I have loved quilts for years. In fact, I have quite a collection.
My first one was a yellow and white Holly Hobby quilt. It was a great place to have an assembly of my stuffed animals. I read many books by flashlight, using it as a tent to avoid my mother’s detection. I cried in that quilt. I was an emotional softy as a kid. I laughed in that quilt. There were times I used my quilt as a rug and played games on it. My dogs laid on it with me when I was sneaky. It was a great fort. I made imaginary love to Elvis in that quilt. Yes, he was The King.
That quilt kept me warm and snuggly. It took away sorrow and sadness. It was my comfort. One day my mom took it away from me and tucked It into hiding; a safe place. She saved everything she thought was valuable. Later in my way older adulthood, my mom gave my quilt back to me and I still have it.
Over the years, quilts have been accumulating at my house. Most all of them are gifts and treasured. When I was a young teenager, I worked for my friend and rancher, Pat, through our 4-H program which was called the 4-H Slave Auction (not PC, I know). She was so tough and worked like a dog. I admired that she could do anything. We always purchased our 4-H steers from her and her husband. They did not live far from our place.
We knew Pat’s family well and they were always kind to me. The kids were my friends. Even thought most of them were older than me, I thought highly of them. Mom hired their older daughters to babysit my brother on occasion. Yes, I had to be there too, but in my mind I was ‘helping’, not being watched.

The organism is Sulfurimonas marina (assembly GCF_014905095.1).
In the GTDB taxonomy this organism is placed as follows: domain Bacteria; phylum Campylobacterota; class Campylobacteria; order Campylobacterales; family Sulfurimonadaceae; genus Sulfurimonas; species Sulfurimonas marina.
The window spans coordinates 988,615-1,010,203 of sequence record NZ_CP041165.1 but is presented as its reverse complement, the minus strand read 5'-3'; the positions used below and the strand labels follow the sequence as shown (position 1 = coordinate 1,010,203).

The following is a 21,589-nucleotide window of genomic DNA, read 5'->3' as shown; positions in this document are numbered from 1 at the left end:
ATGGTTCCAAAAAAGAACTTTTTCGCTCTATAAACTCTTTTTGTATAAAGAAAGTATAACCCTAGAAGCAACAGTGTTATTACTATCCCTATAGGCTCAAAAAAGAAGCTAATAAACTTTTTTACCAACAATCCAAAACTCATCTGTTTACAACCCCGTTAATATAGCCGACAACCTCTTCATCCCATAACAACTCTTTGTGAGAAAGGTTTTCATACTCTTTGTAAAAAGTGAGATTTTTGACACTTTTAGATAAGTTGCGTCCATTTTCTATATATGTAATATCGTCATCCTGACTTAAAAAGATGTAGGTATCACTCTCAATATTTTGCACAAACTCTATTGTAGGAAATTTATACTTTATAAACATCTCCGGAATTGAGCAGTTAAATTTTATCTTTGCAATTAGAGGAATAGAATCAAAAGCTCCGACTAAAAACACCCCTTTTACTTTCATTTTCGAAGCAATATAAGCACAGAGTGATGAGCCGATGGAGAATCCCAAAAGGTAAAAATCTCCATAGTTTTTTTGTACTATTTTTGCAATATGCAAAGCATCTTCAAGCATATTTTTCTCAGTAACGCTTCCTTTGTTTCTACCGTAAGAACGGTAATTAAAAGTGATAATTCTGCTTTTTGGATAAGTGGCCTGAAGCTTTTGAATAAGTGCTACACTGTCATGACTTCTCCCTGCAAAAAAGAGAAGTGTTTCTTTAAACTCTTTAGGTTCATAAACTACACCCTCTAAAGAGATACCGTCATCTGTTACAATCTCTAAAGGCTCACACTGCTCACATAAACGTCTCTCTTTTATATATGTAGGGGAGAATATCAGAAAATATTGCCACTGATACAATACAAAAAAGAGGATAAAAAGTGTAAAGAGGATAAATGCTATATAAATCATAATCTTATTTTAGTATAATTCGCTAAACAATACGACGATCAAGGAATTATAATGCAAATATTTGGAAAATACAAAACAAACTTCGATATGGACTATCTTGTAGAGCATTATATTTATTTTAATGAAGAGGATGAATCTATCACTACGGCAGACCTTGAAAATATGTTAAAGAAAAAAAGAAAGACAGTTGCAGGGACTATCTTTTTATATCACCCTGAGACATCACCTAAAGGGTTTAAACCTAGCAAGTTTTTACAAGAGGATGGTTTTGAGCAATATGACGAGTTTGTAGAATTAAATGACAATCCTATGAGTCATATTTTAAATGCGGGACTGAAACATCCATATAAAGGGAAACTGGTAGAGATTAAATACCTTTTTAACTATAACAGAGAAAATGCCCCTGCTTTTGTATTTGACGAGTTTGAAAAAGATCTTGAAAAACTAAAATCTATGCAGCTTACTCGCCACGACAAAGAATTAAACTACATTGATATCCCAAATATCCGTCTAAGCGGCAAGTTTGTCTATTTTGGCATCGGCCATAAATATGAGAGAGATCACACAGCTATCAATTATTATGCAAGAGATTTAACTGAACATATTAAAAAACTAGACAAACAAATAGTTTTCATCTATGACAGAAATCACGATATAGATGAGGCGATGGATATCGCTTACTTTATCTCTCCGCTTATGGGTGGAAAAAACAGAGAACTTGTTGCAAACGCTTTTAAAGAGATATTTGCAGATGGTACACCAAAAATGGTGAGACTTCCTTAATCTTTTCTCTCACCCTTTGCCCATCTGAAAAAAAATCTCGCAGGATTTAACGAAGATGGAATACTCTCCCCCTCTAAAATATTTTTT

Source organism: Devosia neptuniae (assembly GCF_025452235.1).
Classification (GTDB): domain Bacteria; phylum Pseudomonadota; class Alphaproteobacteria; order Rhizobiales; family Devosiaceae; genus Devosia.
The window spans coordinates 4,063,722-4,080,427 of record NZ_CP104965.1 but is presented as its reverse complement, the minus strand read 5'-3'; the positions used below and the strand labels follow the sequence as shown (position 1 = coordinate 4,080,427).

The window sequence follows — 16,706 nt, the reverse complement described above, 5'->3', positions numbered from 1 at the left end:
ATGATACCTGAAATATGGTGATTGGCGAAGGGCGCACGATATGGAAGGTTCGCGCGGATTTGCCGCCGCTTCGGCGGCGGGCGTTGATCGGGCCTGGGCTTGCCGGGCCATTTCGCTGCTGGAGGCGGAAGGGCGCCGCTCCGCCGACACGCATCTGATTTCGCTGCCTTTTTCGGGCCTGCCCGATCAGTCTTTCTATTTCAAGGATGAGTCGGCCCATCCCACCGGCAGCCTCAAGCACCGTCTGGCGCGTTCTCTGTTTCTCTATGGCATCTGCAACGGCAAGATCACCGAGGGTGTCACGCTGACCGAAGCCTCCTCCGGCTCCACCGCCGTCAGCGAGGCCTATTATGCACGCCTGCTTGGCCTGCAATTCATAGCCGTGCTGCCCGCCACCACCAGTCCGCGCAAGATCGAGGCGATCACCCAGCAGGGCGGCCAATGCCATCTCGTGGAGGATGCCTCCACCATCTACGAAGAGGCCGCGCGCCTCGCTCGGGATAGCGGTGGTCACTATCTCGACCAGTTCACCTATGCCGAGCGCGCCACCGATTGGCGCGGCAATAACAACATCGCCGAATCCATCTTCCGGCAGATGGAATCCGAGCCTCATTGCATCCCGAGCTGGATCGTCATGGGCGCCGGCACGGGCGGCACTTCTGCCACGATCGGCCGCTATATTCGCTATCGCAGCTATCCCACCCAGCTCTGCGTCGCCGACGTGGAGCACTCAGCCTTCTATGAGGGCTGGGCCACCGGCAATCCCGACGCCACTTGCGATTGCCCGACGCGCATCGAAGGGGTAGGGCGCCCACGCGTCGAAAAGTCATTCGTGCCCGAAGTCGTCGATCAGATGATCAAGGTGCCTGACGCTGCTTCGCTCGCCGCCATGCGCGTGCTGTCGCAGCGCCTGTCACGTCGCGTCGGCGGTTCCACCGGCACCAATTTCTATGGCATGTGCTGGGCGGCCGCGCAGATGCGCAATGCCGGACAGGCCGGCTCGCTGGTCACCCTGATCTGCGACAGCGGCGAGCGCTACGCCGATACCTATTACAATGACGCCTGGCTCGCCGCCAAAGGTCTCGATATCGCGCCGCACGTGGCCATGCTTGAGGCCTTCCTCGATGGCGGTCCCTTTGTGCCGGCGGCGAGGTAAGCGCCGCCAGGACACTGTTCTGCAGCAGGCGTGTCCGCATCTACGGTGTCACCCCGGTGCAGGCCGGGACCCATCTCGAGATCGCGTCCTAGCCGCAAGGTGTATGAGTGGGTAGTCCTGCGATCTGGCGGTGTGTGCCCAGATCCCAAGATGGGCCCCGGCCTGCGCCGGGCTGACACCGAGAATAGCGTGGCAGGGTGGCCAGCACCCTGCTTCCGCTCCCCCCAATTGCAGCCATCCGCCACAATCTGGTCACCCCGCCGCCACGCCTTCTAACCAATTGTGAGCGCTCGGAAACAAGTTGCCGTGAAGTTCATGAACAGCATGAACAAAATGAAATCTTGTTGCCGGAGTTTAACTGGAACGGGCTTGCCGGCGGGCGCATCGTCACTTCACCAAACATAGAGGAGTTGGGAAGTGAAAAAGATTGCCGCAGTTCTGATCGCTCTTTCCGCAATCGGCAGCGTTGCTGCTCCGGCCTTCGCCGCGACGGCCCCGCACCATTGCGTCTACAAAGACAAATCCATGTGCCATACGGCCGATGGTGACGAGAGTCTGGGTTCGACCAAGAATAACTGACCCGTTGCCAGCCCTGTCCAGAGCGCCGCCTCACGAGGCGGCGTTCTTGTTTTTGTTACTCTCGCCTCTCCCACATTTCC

As for the 4-H money maker; I wanted to fetch as high of a price as the boys did or the popular girls, but I could never garner up that much support. It was perplexing as to why, but perhaps it was because I was ‘the smart kid’. Nevertheless, Pat bought me and we arranged for me to come to her ranch and work. And, work indeed I did. It was exhausting because not only did Pat work hard, she was going to get every penny out of me she donated to 4-H to obtain my services.
That was OK. I knew I was supposed to work hard and I did not want to disappoint. She continued to purchase me every year.